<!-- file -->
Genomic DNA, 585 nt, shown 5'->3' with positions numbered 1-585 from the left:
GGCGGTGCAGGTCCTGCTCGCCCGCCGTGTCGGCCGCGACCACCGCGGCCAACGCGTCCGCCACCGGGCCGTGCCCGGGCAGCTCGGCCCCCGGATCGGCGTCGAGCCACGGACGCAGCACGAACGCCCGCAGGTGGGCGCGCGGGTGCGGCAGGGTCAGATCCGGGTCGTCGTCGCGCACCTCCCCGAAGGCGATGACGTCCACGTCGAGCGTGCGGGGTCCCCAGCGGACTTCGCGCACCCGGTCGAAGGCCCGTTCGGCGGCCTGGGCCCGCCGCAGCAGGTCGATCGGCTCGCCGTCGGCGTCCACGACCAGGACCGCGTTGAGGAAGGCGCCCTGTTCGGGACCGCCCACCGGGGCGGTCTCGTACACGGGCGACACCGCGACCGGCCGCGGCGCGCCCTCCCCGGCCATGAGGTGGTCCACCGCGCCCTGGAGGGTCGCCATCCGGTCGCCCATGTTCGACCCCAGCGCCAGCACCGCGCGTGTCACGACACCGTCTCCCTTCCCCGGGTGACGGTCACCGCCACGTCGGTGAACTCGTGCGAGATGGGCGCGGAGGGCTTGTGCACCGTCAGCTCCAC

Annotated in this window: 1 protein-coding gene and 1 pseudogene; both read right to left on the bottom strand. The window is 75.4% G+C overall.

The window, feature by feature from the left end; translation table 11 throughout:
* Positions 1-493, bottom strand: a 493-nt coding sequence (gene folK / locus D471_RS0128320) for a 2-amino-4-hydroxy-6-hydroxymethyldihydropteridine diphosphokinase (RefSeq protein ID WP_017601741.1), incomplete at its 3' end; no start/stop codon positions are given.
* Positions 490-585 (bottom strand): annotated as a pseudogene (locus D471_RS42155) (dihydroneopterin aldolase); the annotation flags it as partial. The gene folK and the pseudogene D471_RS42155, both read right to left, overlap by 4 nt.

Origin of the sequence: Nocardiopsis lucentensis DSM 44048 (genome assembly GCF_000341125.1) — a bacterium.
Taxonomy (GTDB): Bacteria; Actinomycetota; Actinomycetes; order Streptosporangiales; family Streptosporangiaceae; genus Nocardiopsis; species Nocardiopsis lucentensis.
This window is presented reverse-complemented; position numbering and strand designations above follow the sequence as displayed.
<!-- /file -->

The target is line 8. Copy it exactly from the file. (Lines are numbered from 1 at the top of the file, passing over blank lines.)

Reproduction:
Taxonomy (GTDB): Bacteria; Actinomycetota; Actinomycetes; order Streptosporangiales; family Streptosporangiaceae; genus Nocardiopsis; species Nocardiopsis lucentensis.